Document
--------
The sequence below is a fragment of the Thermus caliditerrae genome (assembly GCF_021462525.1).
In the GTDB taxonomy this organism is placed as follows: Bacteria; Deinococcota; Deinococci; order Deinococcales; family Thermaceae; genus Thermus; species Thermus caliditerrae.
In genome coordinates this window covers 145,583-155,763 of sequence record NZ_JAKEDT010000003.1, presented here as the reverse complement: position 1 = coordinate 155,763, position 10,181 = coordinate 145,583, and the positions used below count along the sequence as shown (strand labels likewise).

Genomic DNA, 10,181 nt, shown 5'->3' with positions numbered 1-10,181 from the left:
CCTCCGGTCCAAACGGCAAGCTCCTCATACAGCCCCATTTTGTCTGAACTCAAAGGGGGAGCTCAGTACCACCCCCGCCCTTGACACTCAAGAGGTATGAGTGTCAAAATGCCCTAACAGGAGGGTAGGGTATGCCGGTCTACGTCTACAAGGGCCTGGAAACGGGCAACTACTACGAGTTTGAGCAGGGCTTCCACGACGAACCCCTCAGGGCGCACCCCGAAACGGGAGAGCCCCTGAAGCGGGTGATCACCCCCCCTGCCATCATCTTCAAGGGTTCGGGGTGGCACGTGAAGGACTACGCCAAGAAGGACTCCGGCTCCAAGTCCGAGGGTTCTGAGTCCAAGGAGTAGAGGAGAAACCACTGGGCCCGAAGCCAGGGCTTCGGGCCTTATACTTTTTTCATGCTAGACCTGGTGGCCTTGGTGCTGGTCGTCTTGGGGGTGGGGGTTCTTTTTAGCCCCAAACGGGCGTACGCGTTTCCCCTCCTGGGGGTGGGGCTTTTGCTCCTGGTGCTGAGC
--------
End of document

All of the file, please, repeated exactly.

The sequence below is a fragment of the Thermus caliditerrae genome (assembly GCF_021462525.1).
In the GTDB taxonomy this organism is placed as follows: Bacteria; Deinococcota; Deinococci; order Deinococcales; family Thermaceae; genus Thermus; species Thermus caliditerrae.
In genome coordinates this window covers 145,583-155,763 of sequence record NZ_JAKEDT010000003.1, presented here as the reverse complement: position 1 = coordinate 155,763, position 10,181 = coordinate 145,583, and the positions used below count along the sequence as shown (strand labels likewise).

Genomic DNA, 10,181 nt, shown 5'->3' with positions numbered 1-10,181 from the left:
CCTCCGGTCCAAACGGCAAGCTCCTCATACAGCCCCATTTTGTCTGAACTCAAAGGGGGAGCTCAGTACCACCCCCGCCCTTGACACTCAAGAGGTATGAGTGTCAAAATGCCCTAACAGGAGGGTAGGGTATGCCGGTCTACGTCTACAAGGGCCTGGAAACGGGCAACTACTACGAGTTTGAGCAGGGCTTCCACGACGAACCCCTCAGGGCGCACCCCGAAACGGGAGAGCCCCTGAAGCGGGTGATCACCCCCCCTGCCATCATCTTCAAGGGTTCGGGGTGGCACGTGAAGGACTACGCCAAGAAGGACTCCGGCTCCAAGTCCGAGGGTTCTGAGTCCAAGGAGTAGAGGAGAAACCACTGGGCCCGAAGCCAGGGCTTCGGGCCTTATACTTTTTTCATGCTAGACCTGGTGGCCTTGGTGCTGGTCGTCTTGGGGGTGGGGGTTCTTTTTAGCCCCAAACGGGCGTACGCGTTTCCCCTCCTGGGGGTGGGGCTTTTGCTCCTGGTGCTGAGC